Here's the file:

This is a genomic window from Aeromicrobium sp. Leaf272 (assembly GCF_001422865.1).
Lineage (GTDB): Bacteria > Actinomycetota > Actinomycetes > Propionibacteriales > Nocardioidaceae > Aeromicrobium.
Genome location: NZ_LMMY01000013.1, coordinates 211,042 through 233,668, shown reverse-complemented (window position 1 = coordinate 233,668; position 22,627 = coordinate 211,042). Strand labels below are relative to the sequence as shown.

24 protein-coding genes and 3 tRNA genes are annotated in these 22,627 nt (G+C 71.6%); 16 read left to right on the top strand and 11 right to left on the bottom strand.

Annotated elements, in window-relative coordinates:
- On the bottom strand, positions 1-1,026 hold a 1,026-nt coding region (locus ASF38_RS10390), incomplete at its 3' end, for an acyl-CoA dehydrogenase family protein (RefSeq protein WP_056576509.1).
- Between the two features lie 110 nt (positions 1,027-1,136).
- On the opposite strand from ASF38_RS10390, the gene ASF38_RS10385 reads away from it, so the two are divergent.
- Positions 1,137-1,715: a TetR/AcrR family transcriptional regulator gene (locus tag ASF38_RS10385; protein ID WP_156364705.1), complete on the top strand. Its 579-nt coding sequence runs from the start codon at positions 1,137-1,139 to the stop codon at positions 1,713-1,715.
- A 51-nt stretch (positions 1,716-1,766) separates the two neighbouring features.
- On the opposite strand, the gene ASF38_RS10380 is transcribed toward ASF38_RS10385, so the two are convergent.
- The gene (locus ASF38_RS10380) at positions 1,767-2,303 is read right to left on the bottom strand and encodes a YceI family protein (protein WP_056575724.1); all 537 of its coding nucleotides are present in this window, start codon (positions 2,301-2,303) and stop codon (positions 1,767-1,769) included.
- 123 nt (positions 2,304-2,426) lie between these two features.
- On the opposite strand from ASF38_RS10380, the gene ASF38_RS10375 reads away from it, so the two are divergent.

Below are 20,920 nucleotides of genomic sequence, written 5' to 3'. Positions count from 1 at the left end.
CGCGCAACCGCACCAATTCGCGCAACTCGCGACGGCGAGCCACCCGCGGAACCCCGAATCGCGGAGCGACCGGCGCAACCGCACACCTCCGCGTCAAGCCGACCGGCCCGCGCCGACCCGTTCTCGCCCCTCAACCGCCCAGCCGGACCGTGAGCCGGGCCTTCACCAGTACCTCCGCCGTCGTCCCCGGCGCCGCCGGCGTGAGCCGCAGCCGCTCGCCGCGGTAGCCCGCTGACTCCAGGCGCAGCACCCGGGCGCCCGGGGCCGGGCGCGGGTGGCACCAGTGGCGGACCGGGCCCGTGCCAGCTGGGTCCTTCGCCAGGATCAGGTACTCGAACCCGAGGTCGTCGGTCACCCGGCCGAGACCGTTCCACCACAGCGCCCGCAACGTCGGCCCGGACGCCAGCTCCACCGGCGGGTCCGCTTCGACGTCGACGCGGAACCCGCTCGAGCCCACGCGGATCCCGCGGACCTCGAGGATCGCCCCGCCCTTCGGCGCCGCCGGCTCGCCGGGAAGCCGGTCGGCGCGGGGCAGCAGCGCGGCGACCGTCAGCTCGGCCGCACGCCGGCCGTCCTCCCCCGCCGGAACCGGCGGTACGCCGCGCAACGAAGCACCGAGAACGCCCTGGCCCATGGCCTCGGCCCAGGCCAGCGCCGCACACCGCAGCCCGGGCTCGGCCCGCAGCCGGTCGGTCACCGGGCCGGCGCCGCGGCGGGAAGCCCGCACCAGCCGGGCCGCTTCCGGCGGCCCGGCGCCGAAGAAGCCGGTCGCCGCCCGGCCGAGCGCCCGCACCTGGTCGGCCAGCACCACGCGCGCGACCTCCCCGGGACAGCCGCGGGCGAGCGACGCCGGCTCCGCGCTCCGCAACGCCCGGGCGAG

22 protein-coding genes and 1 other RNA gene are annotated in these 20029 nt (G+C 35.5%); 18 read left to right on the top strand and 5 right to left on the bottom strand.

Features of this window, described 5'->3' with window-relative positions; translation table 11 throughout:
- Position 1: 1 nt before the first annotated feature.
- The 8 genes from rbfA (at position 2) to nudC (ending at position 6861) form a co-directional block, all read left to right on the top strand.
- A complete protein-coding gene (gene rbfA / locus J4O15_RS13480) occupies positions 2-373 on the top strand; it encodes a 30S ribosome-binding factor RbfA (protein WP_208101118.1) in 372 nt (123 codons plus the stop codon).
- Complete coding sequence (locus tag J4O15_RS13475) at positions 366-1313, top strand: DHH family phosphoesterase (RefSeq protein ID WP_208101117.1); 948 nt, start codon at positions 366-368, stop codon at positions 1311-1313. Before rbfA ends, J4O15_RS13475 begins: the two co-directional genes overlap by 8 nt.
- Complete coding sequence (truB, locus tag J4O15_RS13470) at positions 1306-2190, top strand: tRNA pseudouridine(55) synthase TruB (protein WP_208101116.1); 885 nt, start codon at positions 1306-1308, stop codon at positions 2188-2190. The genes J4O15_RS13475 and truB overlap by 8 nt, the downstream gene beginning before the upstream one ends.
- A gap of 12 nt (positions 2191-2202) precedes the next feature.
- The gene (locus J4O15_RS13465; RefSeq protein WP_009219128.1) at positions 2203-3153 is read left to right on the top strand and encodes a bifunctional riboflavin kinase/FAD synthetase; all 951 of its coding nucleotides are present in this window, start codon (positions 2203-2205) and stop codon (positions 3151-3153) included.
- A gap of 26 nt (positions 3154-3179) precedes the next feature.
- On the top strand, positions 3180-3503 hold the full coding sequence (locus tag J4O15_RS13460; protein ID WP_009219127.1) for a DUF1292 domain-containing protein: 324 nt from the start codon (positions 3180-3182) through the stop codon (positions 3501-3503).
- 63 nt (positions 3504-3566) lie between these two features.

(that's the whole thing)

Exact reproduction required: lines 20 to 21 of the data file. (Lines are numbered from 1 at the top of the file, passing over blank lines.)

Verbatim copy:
- The 8 genes from rbfA (at position 2) to nudC (ending at position 6861) form a co-directional block, all read left to right on the top strand.
- A complete protein-coding gene (gene rbfA / locus J4O15_RS13480) occupies positions 2-373 on the top strand; it encodes a 30S ribosome-binding factor RbfA (protein WP_208101118.1) in 372 nt (123 codons plus the stop codon).